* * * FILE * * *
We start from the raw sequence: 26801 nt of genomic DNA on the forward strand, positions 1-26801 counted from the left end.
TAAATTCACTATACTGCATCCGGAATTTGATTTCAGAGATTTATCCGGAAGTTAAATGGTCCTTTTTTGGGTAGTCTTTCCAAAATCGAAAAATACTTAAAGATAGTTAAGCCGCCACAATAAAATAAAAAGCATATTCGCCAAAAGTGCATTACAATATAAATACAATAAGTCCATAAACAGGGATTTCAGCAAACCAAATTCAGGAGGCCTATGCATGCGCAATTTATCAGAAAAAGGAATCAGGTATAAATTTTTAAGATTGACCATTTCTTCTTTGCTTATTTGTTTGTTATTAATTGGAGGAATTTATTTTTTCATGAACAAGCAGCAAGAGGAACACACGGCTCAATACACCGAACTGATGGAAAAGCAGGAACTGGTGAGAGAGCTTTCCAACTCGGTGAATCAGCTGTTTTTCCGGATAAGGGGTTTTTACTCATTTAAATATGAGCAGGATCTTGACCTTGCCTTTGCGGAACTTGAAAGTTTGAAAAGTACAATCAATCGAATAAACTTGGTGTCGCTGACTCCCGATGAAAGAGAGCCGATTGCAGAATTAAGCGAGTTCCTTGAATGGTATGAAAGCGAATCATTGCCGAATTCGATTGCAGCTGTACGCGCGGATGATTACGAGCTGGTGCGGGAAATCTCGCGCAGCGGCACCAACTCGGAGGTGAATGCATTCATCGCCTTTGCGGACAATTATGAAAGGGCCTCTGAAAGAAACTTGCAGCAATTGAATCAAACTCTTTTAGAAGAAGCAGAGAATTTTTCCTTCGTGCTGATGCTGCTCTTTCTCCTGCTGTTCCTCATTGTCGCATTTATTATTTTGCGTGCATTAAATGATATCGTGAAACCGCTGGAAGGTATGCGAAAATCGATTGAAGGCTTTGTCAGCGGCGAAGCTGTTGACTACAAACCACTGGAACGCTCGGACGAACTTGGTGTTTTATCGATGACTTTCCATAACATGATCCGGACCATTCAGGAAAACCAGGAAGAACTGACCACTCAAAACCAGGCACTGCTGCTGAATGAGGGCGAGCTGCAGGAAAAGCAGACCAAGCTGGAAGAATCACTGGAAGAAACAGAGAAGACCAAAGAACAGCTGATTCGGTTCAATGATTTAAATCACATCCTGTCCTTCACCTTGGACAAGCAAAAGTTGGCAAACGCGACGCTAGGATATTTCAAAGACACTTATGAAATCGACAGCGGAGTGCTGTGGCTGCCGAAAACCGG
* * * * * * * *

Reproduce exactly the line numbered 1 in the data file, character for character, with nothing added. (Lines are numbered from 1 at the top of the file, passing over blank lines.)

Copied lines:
We start from the raw sequence: 26801 nt of genomic DNA on the forward strand, positions 1-26801 counted from the left end.